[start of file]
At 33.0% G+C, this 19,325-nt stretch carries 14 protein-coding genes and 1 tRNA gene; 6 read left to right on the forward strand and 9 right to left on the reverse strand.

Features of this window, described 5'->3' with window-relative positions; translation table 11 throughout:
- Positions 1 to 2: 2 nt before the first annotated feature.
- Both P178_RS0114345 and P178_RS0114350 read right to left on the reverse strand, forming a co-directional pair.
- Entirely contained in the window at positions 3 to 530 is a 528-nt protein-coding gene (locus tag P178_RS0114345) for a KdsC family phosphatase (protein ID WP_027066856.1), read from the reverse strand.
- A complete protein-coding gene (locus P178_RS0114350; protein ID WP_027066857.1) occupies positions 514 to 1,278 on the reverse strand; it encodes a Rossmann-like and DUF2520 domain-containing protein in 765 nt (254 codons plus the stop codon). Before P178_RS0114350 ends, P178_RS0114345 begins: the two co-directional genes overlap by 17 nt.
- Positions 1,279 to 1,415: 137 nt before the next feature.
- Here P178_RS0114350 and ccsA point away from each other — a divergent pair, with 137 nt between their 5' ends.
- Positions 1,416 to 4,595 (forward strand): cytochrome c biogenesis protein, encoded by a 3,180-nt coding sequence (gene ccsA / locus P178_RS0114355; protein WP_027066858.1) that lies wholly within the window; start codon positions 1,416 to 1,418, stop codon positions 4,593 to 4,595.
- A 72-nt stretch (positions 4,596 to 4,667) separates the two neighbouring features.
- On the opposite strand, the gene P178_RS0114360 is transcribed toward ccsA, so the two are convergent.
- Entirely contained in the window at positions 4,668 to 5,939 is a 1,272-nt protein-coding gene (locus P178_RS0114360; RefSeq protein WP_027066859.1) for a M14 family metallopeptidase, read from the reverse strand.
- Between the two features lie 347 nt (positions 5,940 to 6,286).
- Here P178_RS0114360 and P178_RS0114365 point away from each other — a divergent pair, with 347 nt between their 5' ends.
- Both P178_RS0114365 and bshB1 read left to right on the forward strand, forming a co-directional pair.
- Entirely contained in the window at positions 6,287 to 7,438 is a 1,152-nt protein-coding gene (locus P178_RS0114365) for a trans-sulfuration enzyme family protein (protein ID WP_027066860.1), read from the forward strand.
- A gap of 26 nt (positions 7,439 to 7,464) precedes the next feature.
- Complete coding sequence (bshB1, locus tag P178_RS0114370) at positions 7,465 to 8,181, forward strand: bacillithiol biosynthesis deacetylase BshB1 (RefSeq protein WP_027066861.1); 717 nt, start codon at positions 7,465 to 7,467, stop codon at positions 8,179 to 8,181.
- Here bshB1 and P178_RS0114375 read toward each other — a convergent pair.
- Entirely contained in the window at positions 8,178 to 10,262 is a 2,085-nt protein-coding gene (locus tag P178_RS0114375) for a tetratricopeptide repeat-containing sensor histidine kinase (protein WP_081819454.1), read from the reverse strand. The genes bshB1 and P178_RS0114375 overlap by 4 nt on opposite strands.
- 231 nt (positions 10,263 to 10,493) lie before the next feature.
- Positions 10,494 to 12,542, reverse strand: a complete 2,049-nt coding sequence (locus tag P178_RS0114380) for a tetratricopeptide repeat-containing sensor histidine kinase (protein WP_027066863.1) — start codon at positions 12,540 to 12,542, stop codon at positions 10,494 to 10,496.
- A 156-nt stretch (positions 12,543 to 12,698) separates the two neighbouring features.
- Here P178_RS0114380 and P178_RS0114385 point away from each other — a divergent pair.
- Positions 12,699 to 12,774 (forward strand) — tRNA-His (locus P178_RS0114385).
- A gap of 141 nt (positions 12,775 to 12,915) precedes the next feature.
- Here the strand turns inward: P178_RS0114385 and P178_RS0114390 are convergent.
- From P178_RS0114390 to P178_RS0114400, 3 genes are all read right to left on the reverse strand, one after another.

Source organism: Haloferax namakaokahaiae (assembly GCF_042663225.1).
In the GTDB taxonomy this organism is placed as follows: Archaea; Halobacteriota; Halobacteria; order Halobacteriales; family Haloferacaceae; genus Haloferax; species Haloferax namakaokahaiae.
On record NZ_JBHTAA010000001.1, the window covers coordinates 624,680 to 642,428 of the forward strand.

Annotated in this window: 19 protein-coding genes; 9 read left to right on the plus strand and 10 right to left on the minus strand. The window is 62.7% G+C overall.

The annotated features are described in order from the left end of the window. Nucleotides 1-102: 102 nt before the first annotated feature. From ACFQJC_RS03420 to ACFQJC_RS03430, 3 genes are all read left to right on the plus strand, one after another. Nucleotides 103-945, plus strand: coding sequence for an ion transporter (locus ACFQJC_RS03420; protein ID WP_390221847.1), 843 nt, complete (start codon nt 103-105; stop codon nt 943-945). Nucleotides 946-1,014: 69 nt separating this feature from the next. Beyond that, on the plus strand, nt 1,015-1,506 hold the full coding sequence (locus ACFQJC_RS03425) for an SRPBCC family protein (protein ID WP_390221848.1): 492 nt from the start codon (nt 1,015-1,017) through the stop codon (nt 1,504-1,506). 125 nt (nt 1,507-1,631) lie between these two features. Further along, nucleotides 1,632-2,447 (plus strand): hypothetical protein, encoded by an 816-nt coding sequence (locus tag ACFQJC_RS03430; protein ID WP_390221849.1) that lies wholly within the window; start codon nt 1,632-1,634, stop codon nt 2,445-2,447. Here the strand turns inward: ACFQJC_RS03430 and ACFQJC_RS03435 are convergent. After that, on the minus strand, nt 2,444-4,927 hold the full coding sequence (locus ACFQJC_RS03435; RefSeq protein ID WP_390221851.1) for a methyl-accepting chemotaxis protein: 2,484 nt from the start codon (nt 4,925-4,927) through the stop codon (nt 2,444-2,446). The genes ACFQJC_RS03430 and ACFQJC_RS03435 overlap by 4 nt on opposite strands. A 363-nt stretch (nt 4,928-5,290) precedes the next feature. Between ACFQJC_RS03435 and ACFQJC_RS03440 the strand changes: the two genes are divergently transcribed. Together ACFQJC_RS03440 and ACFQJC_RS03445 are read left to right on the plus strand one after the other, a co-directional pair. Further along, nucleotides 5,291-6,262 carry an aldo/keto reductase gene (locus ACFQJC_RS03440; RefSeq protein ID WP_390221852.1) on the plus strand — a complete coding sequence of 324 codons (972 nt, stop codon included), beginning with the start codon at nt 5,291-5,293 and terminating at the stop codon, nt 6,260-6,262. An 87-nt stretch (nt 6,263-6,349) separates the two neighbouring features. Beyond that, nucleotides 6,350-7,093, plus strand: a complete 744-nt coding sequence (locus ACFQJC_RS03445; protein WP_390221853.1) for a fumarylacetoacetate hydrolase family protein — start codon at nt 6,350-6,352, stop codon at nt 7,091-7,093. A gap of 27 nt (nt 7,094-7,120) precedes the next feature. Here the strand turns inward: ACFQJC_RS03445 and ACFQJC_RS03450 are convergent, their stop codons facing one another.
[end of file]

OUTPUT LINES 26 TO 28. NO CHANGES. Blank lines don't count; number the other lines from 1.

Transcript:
- A gap of 141 nt (positions 12,775 to 12,915) precedes the next feature.
- Here the strand turns inward: P178_RS0114385 and P178_RS0114390 are convergent.
- From P178_RS0114390 to P178_RS0114400, 3 genes are all read right to left on the reverse strand, one after another.